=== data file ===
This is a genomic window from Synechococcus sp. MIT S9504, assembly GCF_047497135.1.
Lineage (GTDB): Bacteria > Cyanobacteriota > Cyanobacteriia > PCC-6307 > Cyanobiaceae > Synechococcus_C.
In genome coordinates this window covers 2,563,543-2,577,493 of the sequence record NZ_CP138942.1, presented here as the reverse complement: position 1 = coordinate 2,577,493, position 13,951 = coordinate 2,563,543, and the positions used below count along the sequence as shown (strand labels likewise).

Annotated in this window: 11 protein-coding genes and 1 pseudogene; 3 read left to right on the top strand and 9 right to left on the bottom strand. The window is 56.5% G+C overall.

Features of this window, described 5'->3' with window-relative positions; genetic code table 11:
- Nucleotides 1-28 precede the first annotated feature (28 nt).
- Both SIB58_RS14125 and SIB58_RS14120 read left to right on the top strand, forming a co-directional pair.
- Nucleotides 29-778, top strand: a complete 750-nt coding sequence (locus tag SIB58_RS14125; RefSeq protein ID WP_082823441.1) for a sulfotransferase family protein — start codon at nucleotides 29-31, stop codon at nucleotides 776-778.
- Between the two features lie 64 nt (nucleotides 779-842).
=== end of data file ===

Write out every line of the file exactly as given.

This is a genomic window from Synechococcus sp. MIT S9504, assembly GCF_047497135.1.
Lineage (GTDB): Bacteria > Cyanobacteriota > Cyanobacteriia > PCC-6307 > Cyanobiaceae > Synechococcus_C.
In genome coordinates this window covers 2,563,543-2,577,493 of the sequence record NZ_CP138942.1, presented here as the reverse complement: position 1 = coordinate 2,577,493, position 13,951 = coordinate 2,563,543, and the positions used below count along the sequence as shown (strand labels likewise).

Annotated in this window: 11 protein-coding genes and 1 pseudogene; 3 read left to right on the top strand and 9 right to left on the bottom strand. The window is 56.5% G+C overall.

Features of this window, described 5'->3' with window-relative positions; genetic code table 11:
- Nucleotides 1-28 precede the first annotated feature (28 nt).
- Both SIB58_RS14125 and SIB58_RS14120 read left to right on the top strand, forming a co-directional pair.
- Nucleotides 29-778, top strand: a complete 750-nt coding sequence (locus tag SIB58_RS14125; RefSeq protein ID WP_082823441.1) for a sulfotransferase family protein — start codon at nucleotides 29-31, stop codon at nucleotides 776-778.
- Between the two features lie 64 nt (nucleotides 779-842).